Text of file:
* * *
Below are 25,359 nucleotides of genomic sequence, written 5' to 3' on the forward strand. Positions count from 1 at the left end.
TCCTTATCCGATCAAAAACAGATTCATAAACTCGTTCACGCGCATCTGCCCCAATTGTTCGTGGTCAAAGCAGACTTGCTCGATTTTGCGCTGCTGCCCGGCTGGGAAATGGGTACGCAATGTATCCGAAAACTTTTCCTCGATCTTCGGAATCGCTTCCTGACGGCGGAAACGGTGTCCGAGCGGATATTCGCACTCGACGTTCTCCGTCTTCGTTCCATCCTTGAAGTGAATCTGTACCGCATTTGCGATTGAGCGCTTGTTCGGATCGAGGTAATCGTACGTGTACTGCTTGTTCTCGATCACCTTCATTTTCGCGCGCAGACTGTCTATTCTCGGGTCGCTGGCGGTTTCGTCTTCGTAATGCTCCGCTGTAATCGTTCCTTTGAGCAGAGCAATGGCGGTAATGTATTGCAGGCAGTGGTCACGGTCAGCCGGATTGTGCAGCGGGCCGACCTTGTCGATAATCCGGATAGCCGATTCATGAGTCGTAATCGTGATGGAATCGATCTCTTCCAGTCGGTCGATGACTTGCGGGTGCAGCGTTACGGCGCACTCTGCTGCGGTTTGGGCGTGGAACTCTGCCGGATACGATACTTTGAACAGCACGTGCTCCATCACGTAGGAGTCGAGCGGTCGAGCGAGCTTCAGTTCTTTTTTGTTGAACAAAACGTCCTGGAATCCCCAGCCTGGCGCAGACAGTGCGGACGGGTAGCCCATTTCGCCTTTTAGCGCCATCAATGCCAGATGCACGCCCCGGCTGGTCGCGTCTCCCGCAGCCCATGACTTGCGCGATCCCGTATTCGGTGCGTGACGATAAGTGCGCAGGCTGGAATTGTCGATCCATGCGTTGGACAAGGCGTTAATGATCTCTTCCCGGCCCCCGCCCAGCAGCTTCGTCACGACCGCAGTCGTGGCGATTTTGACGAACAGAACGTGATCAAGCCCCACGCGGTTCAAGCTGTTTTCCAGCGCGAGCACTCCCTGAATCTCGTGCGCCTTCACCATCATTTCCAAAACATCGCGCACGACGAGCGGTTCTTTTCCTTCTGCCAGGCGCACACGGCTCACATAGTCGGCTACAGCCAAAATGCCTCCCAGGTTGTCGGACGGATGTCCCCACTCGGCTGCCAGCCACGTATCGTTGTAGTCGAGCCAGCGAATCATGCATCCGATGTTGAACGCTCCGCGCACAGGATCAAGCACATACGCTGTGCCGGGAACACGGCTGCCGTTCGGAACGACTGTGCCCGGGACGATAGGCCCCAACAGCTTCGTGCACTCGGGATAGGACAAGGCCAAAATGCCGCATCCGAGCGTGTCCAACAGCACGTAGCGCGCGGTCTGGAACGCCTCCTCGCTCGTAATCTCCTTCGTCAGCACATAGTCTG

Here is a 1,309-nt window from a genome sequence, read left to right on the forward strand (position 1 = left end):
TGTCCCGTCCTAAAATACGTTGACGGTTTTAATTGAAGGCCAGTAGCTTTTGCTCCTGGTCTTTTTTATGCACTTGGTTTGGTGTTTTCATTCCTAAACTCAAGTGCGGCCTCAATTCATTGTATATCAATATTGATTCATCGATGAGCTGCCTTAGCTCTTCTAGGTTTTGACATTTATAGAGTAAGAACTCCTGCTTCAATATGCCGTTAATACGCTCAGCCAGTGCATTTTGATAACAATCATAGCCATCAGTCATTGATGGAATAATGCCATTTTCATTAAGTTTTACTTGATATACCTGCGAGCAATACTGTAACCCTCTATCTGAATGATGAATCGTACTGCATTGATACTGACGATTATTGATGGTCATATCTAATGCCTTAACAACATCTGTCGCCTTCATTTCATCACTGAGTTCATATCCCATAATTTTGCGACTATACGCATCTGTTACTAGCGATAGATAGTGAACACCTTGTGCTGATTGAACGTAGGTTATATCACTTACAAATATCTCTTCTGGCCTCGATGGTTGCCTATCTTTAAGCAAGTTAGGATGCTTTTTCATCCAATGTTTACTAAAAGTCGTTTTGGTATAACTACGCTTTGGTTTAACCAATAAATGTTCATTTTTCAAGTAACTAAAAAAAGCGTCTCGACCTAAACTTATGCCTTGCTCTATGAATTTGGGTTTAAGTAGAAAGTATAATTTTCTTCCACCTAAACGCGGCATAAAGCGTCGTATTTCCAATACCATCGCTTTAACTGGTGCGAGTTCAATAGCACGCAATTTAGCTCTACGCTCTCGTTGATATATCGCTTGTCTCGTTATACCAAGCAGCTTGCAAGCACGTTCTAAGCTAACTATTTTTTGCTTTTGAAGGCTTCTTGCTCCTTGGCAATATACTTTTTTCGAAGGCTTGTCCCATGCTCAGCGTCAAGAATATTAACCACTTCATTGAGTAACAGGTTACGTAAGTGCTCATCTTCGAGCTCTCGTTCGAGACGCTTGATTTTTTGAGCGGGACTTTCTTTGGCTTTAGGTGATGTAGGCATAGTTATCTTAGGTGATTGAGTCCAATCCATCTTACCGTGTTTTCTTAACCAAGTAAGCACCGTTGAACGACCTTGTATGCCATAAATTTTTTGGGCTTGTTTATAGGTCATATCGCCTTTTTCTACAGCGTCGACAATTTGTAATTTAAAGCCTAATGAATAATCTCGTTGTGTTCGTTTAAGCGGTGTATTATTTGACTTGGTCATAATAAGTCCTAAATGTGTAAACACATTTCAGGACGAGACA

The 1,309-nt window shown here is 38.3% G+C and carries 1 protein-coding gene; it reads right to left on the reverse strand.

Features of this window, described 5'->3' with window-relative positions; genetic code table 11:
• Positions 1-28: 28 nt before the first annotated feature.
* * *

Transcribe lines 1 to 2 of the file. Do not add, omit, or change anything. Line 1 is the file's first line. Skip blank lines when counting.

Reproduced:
Below are 25,359 nucleotides of genomic sequence, written 5' to 3' on the forward strand. Positions count from 1 at the left end.
TCCTTATCCGATCAAAAACAGATTCATAAACTCGTTCACGCGCATCTGCCCCAATTGTTCGTGGTCAAAGCAGACTTGCTCGATTTTGCGCTGCTGCCCGGCTGGGAAATGGGTACGCAATGTATCCGAAAACTTTTCCTCGATCTTCGGAATCGCTTCCTGACGGCGGAAACGGTGTCCGAGCGGATATTCGCACTCGACGTTCTCCGTCTTCGTTCCATCCTTGAAGTGAATCTGTACCGCATTTGCGATTGAGCGCTTGTTCGGATCGAGGTAATCGTACGTGTACTGCTTGTTCTCGATCACCTTCATTTTCGCGCGCAGACTGTCTATTCTCGGGTCGCTGGCGGTTTCGTCTTCGTAATGCTCCGCTGTAATCGTTCCTTTGAGCAGAGCAATGGCGGTAATGTATTGCAGGCAGTGGTCACGGTCAGCCGGATTGTGCAGCGGGCCGACCTTGTCGATAATCCGGATAGCCGATTCATGAGTCGTAATCGTGATGGAATCGATCTCTTCCAGTCGGTCGATGACTTGCGGGTGCAGCGTTACGGCGCACTCTGCTGCGGTTTGGGCGTGGAACTCTGCCGGATACGATACTTTGAACAGCACGTGCTCCATCACGTAGGAGTCGAGCGGTCGAGCGAGCTTCAGTTCTTTTTTGTTGAACAAAACGTCCTGGAATCCCCAGCCTGGCGCAGACAGTGCGGACGGGTAGCCCATTTCGCCTTTTAGCGCCATCAATGCCAGATGCACGCCCCGGCTGGTCGCGTCTCCCGCAGCCCATGACTTGCGCGATCCCGTATTCGGTGCGTGACGATAAGTGCGCAGGCTGGAATTGTCGATCCATGCGTTGGACAAGGCGTTAATGATCTCTTCCCGGCCCCCGCCCAGCAGCTTCGTCACGACCGCAGTCGTGGCGATTTTGACGAACAGAACGTGATCAAGCCCCACGCGGTTCAAGCTGTTTTCCAGCGCGAGCACTCCCTGAATCTCGTGCGCCTTCACCATCATTTCCAAAACATCGCGCACGACGAGCGGTTCTTTTCCTTCTGCCAGGCGCACACGGCTCACATAGTCGGCTACAGCCAAAATGCCTCCCAGGTTGTCGGACGGATGTCCCCACTCGGCTGCCAGCCACGTATCGTTGTAGTCGAGCCAGCGAATCATGCATCCGATGTTGAACGCTCCGCGCACAGGATCAAGCACATACGCTGTGCCGGGAACACGGCTGCCGTTCGGAACGACTGTGCCCGGGACGATAGGCCCCAACAGCTTCGTGCACTCGGGATAGGACAAGGCCAAAATGCCGCATCCGAGCGTGTCCAACAGCACGTAGCGCGCGGTCTGGAACGCCTCCTCGCTCGTAATCTCCTTCGTCAGCACATAGTCTG